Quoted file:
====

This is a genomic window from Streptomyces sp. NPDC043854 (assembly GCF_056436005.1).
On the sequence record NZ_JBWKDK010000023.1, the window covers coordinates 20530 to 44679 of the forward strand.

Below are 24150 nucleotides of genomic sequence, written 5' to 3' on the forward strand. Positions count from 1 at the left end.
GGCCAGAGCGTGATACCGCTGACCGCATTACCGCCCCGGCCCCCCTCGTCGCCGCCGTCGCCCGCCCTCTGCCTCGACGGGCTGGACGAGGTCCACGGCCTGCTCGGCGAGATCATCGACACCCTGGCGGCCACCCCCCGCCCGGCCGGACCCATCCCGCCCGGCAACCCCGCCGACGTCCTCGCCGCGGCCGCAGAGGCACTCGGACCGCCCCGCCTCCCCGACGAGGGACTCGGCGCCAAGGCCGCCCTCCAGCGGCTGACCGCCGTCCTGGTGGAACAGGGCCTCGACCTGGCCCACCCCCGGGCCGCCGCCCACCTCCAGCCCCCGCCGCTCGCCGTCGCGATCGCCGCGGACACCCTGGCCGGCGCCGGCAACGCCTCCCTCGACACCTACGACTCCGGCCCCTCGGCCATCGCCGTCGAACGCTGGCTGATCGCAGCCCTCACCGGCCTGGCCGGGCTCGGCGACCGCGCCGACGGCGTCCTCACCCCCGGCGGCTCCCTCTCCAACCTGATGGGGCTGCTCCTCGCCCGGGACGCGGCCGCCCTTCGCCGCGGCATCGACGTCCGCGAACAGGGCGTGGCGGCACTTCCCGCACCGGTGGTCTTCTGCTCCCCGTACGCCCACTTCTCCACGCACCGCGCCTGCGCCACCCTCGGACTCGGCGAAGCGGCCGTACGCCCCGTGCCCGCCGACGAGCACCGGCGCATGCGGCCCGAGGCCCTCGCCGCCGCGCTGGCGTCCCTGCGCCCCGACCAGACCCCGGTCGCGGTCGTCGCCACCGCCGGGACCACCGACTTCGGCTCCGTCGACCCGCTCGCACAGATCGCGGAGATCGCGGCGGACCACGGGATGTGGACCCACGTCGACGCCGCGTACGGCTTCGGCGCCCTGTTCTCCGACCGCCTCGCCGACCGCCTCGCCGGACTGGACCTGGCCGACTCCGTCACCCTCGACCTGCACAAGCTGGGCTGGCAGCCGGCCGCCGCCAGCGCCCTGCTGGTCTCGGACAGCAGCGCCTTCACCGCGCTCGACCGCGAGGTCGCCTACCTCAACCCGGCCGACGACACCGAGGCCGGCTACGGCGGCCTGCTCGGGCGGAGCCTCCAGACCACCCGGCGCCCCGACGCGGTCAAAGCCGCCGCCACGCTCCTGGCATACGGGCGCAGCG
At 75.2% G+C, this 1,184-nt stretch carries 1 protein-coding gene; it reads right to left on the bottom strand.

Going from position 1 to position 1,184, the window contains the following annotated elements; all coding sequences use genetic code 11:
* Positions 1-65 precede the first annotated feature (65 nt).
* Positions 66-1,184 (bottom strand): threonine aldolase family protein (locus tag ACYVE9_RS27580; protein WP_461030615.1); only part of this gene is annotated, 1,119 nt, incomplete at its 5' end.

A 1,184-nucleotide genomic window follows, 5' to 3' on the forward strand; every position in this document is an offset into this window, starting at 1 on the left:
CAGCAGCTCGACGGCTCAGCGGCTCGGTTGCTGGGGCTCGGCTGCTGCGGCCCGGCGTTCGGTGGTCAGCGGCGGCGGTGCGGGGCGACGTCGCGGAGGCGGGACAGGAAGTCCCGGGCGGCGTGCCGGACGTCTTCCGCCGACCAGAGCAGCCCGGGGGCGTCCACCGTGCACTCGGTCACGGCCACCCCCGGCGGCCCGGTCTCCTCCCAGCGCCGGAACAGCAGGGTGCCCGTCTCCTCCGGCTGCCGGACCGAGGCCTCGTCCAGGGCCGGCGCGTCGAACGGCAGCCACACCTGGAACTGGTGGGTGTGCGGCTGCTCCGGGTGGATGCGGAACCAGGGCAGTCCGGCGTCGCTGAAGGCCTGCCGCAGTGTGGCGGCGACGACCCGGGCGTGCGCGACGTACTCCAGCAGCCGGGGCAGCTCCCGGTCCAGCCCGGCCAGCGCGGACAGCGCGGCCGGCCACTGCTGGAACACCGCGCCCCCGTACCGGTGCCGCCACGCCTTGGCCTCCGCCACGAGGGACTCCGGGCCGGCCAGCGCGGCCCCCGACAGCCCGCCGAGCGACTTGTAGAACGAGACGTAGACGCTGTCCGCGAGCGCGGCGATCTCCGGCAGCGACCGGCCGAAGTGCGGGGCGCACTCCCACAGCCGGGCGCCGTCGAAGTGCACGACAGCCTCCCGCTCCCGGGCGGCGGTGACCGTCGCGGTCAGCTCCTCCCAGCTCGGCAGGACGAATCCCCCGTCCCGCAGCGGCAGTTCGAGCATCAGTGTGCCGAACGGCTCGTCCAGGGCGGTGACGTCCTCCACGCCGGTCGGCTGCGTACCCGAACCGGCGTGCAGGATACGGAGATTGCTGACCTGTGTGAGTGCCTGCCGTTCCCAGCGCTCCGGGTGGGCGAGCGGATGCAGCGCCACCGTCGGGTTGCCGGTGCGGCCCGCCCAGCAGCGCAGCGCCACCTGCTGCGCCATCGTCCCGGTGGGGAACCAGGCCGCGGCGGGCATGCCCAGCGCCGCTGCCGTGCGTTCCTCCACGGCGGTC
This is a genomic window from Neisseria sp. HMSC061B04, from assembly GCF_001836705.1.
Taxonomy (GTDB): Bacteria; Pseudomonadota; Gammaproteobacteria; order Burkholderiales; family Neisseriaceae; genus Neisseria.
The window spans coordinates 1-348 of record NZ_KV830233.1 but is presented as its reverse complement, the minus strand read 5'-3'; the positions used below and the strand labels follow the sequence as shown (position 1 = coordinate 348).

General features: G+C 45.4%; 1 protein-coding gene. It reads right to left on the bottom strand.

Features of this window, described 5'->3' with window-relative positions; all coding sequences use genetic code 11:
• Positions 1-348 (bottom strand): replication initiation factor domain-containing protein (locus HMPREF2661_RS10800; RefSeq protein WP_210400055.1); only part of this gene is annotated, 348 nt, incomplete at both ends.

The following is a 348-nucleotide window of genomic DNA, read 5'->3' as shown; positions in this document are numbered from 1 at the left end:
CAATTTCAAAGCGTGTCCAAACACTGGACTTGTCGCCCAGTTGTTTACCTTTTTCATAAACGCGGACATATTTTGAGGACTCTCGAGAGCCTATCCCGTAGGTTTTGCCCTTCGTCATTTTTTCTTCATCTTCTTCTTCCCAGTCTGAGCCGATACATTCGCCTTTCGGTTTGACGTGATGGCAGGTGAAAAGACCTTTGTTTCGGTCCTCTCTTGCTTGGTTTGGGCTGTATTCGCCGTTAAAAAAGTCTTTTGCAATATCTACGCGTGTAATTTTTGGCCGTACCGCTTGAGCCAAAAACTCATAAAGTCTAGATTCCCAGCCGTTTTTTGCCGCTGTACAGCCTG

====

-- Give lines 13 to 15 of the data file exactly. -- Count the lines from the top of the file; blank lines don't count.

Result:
The window spans coordinates 1-348 of record NZ_KV830233.1 but is presented as its reverse complement, the minus strand read 5'-3'; the positions used below and the strand labels follow the sequence as shown (position 1 = coordinate 348).

General features: G+C 45.4%; 1 protein-coding gene. It reads right to left on the bottom strand.

Features of this window, described 5'->3' with window-relative positions; all coding sequences use genetic code 11: